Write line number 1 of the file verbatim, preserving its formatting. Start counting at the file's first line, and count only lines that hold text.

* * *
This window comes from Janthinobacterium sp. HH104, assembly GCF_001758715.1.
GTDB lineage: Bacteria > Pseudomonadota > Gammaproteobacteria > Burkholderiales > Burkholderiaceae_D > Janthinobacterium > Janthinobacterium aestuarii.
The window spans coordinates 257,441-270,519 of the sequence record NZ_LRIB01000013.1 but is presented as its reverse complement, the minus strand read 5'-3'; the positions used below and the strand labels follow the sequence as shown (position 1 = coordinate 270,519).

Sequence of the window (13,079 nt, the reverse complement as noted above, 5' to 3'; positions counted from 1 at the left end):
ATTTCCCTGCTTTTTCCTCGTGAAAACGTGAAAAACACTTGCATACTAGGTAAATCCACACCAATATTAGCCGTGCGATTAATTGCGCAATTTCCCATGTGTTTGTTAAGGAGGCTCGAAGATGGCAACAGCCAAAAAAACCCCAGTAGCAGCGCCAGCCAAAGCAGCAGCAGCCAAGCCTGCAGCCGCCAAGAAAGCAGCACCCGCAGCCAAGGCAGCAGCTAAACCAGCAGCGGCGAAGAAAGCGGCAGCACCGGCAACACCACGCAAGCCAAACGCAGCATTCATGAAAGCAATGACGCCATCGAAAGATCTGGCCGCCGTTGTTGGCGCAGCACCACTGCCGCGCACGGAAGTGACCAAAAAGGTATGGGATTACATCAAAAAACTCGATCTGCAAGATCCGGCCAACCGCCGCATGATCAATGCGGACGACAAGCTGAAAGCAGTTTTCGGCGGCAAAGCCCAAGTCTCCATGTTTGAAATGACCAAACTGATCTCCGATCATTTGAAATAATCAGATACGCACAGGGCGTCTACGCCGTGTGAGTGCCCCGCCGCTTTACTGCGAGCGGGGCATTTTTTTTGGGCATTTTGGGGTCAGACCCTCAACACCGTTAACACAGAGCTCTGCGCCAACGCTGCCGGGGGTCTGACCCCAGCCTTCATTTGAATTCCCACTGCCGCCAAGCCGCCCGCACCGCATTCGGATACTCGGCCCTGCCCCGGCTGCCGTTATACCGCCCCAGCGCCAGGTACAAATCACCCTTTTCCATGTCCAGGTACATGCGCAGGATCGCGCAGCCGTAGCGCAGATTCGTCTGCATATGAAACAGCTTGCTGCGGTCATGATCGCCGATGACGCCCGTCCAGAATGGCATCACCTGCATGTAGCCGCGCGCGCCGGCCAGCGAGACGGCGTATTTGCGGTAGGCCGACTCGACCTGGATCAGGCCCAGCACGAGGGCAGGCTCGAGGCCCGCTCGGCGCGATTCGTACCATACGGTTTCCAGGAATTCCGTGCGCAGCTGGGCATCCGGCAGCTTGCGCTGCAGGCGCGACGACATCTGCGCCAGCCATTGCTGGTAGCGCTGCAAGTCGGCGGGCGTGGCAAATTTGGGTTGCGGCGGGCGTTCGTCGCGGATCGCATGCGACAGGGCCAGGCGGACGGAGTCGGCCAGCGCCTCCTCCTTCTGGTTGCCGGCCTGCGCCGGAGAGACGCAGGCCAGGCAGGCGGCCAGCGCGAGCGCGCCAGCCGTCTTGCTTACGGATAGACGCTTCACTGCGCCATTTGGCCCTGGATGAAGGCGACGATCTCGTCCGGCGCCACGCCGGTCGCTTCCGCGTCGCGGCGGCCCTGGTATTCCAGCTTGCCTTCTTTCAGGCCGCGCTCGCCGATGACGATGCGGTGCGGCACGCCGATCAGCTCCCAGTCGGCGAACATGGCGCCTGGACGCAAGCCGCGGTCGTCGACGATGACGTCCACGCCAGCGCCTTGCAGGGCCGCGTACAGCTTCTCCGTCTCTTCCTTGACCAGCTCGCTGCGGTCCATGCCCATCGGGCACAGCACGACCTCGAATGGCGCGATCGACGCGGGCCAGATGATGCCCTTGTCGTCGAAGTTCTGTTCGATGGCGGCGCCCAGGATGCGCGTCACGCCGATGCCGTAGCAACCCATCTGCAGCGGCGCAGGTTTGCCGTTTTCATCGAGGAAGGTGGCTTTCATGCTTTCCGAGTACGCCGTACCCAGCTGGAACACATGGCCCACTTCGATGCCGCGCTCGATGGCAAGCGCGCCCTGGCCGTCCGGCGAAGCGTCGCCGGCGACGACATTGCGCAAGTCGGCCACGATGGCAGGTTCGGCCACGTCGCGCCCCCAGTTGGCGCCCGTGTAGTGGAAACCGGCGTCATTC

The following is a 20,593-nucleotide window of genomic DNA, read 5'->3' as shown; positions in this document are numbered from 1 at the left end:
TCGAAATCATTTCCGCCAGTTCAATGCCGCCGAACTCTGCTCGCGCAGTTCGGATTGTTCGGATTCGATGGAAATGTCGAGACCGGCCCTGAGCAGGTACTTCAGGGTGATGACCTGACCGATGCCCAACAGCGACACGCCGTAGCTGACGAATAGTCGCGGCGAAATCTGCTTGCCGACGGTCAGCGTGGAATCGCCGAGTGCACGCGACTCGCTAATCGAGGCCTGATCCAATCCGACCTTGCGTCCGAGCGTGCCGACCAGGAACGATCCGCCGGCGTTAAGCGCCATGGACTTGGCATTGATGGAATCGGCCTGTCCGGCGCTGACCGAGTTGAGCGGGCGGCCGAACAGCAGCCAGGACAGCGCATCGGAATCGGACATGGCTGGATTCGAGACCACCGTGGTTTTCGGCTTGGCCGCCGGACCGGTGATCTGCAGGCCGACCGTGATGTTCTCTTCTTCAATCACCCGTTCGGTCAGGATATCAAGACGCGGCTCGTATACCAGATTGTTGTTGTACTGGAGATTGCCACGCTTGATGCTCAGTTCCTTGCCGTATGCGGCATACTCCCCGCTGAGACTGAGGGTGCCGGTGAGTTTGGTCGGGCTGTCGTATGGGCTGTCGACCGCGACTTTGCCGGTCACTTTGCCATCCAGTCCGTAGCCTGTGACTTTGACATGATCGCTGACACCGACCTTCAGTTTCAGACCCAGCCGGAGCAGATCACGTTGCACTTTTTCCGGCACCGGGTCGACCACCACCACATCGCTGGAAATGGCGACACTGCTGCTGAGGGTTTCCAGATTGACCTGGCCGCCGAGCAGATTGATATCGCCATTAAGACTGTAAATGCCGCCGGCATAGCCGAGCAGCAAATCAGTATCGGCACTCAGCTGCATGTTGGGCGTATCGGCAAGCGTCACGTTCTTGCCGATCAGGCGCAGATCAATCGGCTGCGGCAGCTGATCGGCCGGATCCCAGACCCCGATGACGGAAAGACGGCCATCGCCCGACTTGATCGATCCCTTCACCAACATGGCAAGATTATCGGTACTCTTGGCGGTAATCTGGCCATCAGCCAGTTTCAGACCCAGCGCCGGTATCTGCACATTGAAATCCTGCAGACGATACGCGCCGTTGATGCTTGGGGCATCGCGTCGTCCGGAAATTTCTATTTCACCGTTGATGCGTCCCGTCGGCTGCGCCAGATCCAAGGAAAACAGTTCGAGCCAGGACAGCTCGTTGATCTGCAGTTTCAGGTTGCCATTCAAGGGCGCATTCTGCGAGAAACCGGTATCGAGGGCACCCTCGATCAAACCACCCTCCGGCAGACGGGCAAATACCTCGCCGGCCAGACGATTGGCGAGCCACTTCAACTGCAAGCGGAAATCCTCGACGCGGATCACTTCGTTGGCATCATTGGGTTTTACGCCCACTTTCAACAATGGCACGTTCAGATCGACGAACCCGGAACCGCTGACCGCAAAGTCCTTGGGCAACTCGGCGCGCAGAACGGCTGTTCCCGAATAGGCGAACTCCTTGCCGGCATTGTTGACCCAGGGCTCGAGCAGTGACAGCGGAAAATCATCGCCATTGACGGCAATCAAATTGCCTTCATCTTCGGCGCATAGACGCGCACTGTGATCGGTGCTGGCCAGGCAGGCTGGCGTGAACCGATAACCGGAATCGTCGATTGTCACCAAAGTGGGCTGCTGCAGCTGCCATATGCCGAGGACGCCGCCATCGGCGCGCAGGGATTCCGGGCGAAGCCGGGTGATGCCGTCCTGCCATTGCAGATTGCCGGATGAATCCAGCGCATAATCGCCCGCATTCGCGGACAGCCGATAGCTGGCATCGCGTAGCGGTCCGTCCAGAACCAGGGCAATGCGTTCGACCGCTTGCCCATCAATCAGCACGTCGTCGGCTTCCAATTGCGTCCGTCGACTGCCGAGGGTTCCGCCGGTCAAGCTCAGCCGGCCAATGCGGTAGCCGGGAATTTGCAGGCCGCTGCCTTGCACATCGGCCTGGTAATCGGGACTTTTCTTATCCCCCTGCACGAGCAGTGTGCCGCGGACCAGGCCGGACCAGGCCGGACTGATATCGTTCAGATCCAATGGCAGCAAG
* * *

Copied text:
This window comes from Janthinobacterium sp. HH104, assembly GCF_001758715.1.